Mayor Bill de Blasio and Police Commissioner James O’Neill today demanded Gov. Andrew Cuomo to immediately sign a bill that would protect police officers by taking cars with ultra-dark windows off the road.
The proposed bill—sponsored by Democratic Assemblyman Michael DenDekker and Republican State Senator John DeFrancisco—would amend the Vehicle and Traffic Law to include light transmittance of a car’s windows as part of the yearly motor vehicle inspection. The bill, which has passed both houses of the legislature, was delivered to Cuomo on Nov. 16 and is due by midnight on Nov. 28.
“The governor has before him an important piece of legislation and it clearly demarcates the need to make sure that heavily tinted windows are addressed during annual inspections of vehicles,” de Blasio said at the press conference near One Police Plaza. “Cars with deeply tinted windows would fail this inspection under our current state law but there is not a current requirement that this be dealt with at the inspection process, which is the best place to do it.”
The mayor and his commissioner blamed absence of any such law for the 2007 death of NYPD Officer Russel Timoshenko, who was shot in the course of conducting a routine traffic stop. Because the vehicle had excessive tint, Timoshenko and his partner Sergeant Herman Yan were unable to see into the vehicle.
Yan survived because his ballistic vest protected him, but Timoshenko died and was later promoted to detective. The late officer’s mother and his partner were present at today’s event.
The mayor said the bill centers on a timely issue given that police officers have been assaulted, shot and in some cases killed in the city and throughout the country. Earlier this month, NYPD Sergeant Paul Tuozzolo died in a shootout with an armed robber in the Bronx, though it does not appear window tint was a factor in that confrontation.
De Blasio pointed out that Cuomo vetoed a similar bill in 2012 on the grounds that it was an unfunded mandate to service inspection stations.
O’Neill said that he had issued an officer safety reminder to members of the NYPD yesterday after four cops who were shot around the country the day before.
“With very little money, state inspection locations can easily make the jobs of police officers not just here in New York City but all across the entire state of New York safer and I think that’s everyone’s goal,” he said. “I can’t for one second understand how this legislation could be vetoed a second time. To do anything less than signing it into a law would put the lives of every cop at risk who selflessly protect the public.”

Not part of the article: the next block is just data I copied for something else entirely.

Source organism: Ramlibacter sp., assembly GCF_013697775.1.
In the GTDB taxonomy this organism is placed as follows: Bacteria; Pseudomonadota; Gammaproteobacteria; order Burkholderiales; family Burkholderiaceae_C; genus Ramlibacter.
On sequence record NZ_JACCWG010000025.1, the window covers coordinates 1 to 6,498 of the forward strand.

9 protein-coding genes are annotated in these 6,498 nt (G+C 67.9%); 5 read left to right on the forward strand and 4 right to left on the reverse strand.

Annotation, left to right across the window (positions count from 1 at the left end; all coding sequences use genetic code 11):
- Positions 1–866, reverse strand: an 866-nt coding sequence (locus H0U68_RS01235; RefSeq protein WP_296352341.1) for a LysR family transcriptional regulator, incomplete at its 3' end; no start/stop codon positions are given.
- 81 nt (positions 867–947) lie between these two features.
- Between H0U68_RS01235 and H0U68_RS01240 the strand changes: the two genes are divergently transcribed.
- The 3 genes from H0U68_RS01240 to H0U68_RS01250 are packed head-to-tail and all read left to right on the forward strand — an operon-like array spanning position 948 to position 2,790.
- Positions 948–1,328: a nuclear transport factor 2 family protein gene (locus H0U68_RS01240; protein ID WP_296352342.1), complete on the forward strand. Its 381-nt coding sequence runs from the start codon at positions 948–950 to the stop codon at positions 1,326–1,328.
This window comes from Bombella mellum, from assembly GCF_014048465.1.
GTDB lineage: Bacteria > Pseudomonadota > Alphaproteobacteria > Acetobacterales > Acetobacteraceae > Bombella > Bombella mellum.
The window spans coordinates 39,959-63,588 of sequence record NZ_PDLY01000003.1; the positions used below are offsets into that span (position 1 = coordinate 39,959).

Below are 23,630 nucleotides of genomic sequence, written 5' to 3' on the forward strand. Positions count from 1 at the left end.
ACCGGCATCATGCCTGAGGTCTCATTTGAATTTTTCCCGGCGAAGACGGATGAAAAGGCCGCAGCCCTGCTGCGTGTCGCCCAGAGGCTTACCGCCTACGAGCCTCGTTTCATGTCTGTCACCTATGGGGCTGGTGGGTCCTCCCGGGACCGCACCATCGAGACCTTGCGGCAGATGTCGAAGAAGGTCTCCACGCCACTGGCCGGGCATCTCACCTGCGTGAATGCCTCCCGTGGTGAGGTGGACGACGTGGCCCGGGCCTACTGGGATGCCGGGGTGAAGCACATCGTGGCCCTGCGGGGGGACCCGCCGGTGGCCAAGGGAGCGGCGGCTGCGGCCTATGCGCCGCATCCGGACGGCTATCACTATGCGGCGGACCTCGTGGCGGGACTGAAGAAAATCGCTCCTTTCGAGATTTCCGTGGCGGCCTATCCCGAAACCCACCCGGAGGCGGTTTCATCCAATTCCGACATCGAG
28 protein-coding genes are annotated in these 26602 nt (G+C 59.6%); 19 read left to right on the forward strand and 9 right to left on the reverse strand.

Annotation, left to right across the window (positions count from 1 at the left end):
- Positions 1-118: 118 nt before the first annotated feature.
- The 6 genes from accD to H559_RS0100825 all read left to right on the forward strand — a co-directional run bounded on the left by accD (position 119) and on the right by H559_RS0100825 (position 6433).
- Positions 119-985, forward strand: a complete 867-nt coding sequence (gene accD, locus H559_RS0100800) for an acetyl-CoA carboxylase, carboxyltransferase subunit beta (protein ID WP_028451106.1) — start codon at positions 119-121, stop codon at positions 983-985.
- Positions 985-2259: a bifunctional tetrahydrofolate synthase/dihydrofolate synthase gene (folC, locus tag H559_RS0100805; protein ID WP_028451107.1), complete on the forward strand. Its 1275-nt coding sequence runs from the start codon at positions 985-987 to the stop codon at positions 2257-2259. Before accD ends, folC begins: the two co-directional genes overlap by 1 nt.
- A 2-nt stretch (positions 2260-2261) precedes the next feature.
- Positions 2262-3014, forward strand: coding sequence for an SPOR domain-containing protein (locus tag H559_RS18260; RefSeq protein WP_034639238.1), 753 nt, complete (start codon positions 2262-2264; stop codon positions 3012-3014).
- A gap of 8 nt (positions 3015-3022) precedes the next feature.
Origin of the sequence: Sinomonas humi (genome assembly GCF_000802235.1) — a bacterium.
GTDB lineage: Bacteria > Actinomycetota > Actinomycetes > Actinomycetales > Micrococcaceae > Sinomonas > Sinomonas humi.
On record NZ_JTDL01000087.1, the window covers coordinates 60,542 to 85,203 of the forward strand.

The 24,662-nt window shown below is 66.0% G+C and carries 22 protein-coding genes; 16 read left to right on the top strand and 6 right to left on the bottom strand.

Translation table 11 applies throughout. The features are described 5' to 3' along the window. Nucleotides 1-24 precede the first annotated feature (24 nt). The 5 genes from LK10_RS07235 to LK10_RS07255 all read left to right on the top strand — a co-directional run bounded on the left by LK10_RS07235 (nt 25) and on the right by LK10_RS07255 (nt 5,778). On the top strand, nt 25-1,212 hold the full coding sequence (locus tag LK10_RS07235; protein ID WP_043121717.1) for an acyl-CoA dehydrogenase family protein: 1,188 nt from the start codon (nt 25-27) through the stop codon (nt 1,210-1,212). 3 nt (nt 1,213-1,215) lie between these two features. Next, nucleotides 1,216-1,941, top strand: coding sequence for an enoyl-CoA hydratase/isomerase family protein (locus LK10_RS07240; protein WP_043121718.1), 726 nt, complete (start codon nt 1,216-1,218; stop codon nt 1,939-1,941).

A Cuomo administration official said that, in light of the recent and increased attacks on law enforcement officials, it believes that the legislation can significantly help keep police officers safe.
“We always intended to sign this legislation and would have been glad to tell the city if they’d just asked us—no need to grandstand,” Dani Lever, a Cuomo spokeswoman, said in an emailed statement.
But Austin Finan, a de Blasio spokesman, reiterated that the governor vetoed the bill before.
“Nearly five years and one veto later, we’re glad the governor is ready to protect our police by taking illegal vehicles off the street,” Finan said in an emailed statement.
The law requires at least 70 percent light transmittance on front windshields, on front seat side windows and on rear side windows of station wagons, sedans, hardtops, coupes, hatchbacks and convertibles. But the bill’s proponents point out the safety feature is not part of the yearly safety and emissions inspections vehicles must undergo.
And they claim that if the bill becomes law, vehicle inspection centers would have to buy an inexpensive device that is available in retail marks to adjust the tint density and conduct the necessary testing.
The devices generally retail for anywhere between $100 and $150 and are already owned and operated by many auto body shops throughout the state. If the glass on a vehicle is found to be tinted beyond 30 percent of light transmittance, that vehicle would not pass the state safety inspection—and the window tint would have to be removed or altered before it could be re-inspected for compliance.
The NYPD performs more than 1 million car stops a year and issues roughly 65,000 to 70,000 tinted windows summonses annually.
DenDekker said the bill will benefit drivers and pedestrians as well and that the only exceptions would be for law enforcement or individuals with medical conditions for which they receive an exemption.
“Governor, if you hear my voice, please sign this piece of legislation,” he said. “Let’s make New York safer.”
Referring to the 2007 tragedy, Yan said that police officers should have the ability to view the interior of a vehicle during a car stop, saying that vehicles with illegal tints create a “tactical disadvantage.”
“This bill being discussed today has the potential to prevent the type of tragedy that happened to Detective Russel Timoshenko and me,” he said. “This legislation will go a long way towards providing police officers with the protection and security we deserve while conducting car stops, especially at night.”